Stake in the Ground
As good Westerners, we approach spiritual formation with our minds. We see faith as correct thinking, a mental agreement with correct thoughts about God, theology, doctrine. But over the years, I’ve learned not to trust thoughts in my head.
I know at best, they are incomplete, and inaccurate more often than I’d care to admit. But this is no longer cause for concern: I don’t expect my thoughts to be complete and accurate anymore. And I don’t need them to be.
When it comes to spiritual issues that by definition stand outside anything that finite thought and language can express, everyone’s thoughts are incomplete and inaccurate. Book of Proverbs tells us not to lean on our own understanding—to trust God with all our hearts, yet Paul tell us to become transformed by the renewing of our minds…so are we back to correct thoughts?
If we’re ever to understand the Way of spiritual transformation that Jesus taught, we need to come to terms with how our minds are renewed. When we lay Paul’s teaching in Romans and Philippians side by side, we see that renewing our minds is connected to presenting our bodies as living sacrifices, which he spends fifteen verses illustrating as life lived in intimate relationship.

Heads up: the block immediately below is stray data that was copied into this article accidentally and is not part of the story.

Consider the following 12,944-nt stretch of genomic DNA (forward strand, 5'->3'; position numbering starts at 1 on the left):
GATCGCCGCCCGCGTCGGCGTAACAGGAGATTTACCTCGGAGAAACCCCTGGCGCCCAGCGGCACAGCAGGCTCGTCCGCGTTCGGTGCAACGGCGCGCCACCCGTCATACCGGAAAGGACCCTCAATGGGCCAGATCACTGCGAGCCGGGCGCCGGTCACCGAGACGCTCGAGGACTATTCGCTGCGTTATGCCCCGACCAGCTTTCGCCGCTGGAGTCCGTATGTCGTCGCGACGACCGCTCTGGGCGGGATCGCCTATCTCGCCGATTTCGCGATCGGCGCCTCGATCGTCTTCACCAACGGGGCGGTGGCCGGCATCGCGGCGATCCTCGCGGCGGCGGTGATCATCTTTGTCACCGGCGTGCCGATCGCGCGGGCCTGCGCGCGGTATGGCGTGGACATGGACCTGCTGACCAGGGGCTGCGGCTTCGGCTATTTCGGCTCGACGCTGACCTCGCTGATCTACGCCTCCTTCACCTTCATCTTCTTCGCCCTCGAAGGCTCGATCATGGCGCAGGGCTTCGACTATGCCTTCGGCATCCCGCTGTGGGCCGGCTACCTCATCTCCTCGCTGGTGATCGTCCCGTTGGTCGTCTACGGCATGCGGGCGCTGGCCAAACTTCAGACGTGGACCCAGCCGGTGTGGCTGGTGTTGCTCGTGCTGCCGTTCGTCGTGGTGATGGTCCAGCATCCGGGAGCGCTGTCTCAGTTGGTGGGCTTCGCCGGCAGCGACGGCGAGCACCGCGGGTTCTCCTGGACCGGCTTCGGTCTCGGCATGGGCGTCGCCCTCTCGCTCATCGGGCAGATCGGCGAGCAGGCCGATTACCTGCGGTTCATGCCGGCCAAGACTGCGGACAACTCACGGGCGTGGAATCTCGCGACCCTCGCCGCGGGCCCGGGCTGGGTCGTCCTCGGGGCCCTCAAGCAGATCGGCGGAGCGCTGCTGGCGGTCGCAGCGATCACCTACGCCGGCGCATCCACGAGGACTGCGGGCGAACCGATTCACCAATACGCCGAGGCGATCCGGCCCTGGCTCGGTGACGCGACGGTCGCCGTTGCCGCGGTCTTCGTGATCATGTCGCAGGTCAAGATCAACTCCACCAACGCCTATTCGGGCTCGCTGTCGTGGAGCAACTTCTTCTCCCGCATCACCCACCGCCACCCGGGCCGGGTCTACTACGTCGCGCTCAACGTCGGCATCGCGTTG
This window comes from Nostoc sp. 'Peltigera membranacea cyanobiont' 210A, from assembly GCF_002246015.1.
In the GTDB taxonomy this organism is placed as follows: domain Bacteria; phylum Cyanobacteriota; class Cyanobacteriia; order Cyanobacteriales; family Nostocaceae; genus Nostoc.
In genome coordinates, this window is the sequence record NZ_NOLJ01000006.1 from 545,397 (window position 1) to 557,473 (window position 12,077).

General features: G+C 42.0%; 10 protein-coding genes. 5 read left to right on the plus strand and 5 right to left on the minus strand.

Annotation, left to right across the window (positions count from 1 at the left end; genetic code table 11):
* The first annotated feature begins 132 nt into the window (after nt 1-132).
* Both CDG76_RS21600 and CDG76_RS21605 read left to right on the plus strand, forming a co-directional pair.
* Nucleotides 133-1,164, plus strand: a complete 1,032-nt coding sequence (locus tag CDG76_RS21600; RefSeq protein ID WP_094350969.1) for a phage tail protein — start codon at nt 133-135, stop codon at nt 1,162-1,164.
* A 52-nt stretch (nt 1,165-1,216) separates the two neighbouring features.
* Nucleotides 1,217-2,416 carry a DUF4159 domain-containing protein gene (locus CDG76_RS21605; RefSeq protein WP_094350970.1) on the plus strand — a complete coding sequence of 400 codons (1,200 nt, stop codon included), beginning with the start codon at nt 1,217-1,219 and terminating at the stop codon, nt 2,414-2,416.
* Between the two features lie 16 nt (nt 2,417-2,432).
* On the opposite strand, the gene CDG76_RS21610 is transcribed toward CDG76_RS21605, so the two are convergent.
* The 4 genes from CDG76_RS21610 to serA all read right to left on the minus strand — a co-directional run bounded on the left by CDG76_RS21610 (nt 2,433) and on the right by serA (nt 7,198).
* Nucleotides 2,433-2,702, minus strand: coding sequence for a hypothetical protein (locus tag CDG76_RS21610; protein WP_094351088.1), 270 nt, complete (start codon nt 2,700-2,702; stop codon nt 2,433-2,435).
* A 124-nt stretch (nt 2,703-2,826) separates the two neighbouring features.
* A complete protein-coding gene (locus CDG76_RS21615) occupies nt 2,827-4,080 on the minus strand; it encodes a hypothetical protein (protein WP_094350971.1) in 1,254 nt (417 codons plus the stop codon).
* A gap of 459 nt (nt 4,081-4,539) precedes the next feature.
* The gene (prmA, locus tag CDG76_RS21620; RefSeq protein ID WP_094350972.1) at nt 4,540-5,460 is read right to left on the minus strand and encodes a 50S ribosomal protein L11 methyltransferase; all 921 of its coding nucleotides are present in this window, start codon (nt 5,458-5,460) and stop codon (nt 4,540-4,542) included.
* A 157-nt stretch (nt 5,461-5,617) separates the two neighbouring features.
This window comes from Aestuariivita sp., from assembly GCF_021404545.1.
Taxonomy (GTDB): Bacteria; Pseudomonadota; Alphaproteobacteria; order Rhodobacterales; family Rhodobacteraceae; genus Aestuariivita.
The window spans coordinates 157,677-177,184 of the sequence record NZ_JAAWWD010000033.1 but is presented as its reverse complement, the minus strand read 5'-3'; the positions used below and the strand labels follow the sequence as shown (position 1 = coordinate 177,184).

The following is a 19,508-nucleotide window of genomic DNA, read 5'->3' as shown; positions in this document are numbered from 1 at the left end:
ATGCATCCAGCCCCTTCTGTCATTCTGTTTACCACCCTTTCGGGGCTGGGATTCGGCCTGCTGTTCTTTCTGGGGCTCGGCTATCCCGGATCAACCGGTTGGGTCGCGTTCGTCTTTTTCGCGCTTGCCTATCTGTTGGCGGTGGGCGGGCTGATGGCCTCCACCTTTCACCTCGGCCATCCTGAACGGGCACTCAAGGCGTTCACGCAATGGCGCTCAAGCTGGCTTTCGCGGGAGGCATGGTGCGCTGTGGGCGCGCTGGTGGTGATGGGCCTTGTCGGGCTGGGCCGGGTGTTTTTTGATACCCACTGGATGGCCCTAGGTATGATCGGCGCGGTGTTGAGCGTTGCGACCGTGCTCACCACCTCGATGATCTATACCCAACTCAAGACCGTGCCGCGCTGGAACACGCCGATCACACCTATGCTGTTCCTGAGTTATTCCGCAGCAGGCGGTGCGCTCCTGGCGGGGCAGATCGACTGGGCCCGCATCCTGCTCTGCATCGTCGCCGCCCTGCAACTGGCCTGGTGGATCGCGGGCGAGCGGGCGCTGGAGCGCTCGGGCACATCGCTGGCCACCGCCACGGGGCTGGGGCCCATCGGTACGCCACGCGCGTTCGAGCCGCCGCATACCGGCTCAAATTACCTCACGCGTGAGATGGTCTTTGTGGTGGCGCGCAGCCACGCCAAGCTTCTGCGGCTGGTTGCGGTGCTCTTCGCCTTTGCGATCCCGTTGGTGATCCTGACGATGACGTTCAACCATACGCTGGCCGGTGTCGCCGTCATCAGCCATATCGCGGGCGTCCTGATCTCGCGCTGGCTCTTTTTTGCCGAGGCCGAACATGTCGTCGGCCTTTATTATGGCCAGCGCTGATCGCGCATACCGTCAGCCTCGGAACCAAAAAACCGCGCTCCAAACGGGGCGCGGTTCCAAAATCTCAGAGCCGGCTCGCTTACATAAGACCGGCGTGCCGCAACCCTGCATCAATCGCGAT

We accomplish this by forgetting all that lies behind: lessons learned in pain that only create more pain now, accepted beliefs that only cause more division and dysfunction now. Focusing instead on whatever is lovely and pure, honorable and good in this present moment, heals anxiety with gratitude for God’s presence.
Paul is not talking about correcting our thoughts, but that we know our thoughts are correct by their effect on every moment of our lives.
There comes a time when there are no more thoughts to think, no new ideas to discover—only the infinitely varied expression of the truth found in our daily lives. To drive our stake in the ground there, at the point of the Father’s love, is the renewal and transformation we seek.